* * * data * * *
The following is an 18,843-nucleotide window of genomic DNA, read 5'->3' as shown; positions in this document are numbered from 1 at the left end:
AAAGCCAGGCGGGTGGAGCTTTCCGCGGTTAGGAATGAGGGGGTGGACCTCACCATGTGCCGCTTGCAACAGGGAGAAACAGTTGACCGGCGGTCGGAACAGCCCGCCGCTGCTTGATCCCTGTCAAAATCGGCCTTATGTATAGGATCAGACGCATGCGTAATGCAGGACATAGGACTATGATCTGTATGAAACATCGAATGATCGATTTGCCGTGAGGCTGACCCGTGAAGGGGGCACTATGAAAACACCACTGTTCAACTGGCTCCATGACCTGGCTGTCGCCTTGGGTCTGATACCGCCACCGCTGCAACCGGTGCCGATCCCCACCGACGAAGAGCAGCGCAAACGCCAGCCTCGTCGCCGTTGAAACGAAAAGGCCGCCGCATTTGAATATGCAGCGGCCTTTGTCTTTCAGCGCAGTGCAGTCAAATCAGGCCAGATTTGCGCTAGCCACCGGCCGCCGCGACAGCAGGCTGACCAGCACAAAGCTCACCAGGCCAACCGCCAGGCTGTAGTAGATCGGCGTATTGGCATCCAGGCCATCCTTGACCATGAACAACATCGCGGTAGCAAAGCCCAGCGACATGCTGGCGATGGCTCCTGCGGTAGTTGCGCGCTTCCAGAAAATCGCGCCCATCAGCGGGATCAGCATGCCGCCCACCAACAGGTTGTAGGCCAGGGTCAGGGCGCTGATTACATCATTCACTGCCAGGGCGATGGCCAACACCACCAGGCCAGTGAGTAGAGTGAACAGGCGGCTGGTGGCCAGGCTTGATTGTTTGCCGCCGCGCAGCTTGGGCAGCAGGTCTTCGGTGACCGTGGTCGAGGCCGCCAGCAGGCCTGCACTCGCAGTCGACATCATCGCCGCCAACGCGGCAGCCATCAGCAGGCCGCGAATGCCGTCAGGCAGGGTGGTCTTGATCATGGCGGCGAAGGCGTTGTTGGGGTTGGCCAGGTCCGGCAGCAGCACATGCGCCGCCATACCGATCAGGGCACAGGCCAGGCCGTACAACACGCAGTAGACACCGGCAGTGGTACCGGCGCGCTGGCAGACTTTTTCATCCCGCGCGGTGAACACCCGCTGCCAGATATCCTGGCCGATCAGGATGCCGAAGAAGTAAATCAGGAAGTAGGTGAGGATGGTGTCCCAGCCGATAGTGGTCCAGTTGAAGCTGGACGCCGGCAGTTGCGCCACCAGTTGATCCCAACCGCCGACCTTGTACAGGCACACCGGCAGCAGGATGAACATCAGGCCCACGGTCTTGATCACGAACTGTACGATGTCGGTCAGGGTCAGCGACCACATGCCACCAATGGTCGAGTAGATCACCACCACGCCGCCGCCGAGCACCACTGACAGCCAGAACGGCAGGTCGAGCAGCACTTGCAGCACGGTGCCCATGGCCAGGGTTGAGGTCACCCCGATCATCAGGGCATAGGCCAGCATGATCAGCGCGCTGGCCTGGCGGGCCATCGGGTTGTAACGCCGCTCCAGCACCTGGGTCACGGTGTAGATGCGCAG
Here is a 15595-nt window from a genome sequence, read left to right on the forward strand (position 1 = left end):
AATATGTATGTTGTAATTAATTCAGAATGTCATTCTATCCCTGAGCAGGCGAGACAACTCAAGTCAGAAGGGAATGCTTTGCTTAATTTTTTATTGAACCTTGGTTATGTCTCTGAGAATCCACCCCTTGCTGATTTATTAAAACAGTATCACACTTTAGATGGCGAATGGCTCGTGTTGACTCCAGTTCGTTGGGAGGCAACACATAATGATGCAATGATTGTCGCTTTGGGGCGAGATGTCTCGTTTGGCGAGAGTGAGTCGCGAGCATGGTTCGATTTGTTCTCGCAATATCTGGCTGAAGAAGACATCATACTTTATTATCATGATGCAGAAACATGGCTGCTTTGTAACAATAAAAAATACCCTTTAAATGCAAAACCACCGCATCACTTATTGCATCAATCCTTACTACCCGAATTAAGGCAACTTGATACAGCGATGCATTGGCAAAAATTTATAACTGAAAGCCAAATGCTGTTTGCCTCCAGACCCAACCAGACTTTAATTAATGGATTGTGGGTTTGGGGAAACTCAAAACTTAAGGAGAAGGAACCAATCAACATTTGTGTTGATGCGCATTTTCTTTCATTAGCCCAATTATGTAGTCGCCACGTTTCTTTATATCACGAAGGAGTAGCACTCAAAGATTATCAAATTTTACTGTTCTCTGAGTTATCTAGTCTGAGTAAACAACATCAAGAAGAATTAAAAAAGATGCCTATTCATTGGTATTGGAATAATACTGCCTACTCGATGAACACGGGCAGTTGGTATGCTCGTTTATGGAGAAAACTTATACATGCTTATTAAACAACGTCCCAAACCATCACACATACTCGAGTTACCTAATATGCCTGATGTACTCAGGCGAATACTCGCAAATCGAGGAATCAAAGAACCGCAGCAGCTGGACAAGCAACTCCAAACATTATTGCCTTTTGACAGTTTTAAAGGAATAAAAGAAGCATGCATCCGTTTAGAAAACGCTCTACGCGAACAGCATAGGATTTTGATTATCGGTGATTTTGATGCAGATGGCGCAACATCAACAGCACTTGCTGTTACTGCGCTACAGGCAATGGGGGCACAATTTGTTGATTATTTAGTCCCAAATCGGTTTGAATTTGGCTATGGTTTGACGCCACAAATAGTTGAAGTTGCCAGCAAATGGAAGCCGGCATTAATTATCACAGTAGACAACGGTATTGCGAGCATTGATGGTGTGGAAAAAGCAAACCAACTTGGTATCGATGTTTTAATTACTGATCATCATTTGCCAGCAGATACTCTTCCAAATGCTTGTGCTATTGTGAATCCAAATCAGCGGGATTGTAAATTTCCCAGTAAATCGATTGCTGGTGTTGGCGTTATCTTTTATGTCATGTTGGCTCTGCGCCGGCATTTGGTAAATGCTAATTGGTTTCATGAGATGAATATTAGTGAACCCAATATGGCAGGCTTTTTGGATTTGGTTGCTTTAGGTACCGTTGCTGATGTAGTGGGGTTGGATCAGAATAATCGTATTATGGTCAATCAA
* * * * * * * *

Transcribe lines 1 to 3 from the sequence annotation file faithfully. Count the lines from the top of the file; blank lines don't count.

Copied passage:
The following is an 18,843-nucleotide window of genomic DNA, read 5'->3' as shown; positions in this document are numbered from 1 at the left end:
AAAGCCAGGCGGGTGGAGCTTTCCGCGGTTAGGAATGAGGGGGTGGACCTCACCATGTGCCGCTTGCAACAGGGAGAAACAGTTGACCGGCGGTCGGAACAGCCCGCCGCTGCTTGATCCCTGTCAAAATCGGCCTTATGTATAGGATCAGACGCATGCGTAATGCAGGACATAGGACTATGATCTGTATGAAACATCGAATGATCGATTTGCCGTGAGGCTGACCCGTGAAGGGGGCACTATGAAAACACCACTGTTCAACTGGCTCCATGACCTGGCTGTCGCCTTGGGTCTGATACCGCCACCGCTGCAACCGGTGCCGATCCCCACCGACGAAGAGCAGCGCAAACGCCAGCCTCGTCGCCGTTGAAACGAAAAGGCCGCCGCATTTGAATATGCAGCGGCCTTTGTCTTTCAGCGCAGTGCAGTCAAATCAGGCCAGATTTGCGCTAGCCACCGGCCGCCGCGACAGCAGGCTGACCAGCACAAAGCTCACCAGGCCAACCGCCAGGCTGTAGTAGATCGGCGTATTGGCATCCAGGCCATCCTTGACCATGAACAACATCGCGGTAGCAAAGCCCAGCGACATGCTGGCGATGGCTCCTGCGGTAGTTGCGCGCTTCCAGAAAATCGCGCCCATCAGCGGGATCAGCATGCCGCCCACCAACAGGTTGTAGGCCAGGGTCAGGGCGCTGATTACATCATTCACTGCCAGGGCGATGGCCAACACCACCAGGCCAGTGAGTAGAGTGAACAGGCGGCTGGTGGCCAGGCTTGATTGTTTGCCGCCGCGCAGCTTGGGCAGCAGGTCTTCGGTGACCGTGGTCGAGGCCGCCAGCAGGCCTGCACTCGCAGTCGACATCATCGCCGCCAACGCGGCAGCCATCAGCAGGCCGCGAATGCCGTCAGGCAGGGTGGTCTTGATCATGGCGGCGAAGGCGTTGTTGGGGTTGGCCAGGTCCGGCAGCAGCACATGCGCCGCCATACCGATCAGGGCACAGGCCAGGCCGTACAACACGCAGTAGACACCGGCAGTGGTACCGGCGCGCTGGCAGACTTTTTCATCCCGCGCGGTGAACACCCGCTGCCAGATATCCTGGCCGATCAGGATGCCGAAGAAGTAAATCAGGAAGTAGGTGAGGATGGTGTCCCAGCCGATAGTGGTCCAGTTGAAGCTGGACGCCGGCAGTTGCGCCACCAGTTGATCCCAACCGCCGACCTTGTACAGGCACACCGGCAGCAGGATGAACATCAGGCCCACGGTCTTGATCACGAACTGTACGATGTCGGTCAGGGTCAGCGACCACATGCCACCAATGGTCGAGTAGATCACCACCACGCCGCCGCCGAGCACCACTGACAGCCAGAACGGCAGGTCGAGCAGCACTTGCAGCACGGTGCCCATGGCCAGGGTTGAGGTCACCCCGATCATCAGGGCATAGGCCAGCATGATCAGCGCGCTGGCCTGGCGGGCCATCGGGTTGTAACGCCGCTCCAGCACCTGGGTCACGGTGTAGATGCGCAG
Here is a 15595-nt window from a genome sequence, read left to right on the forward strand (position 1 = left end):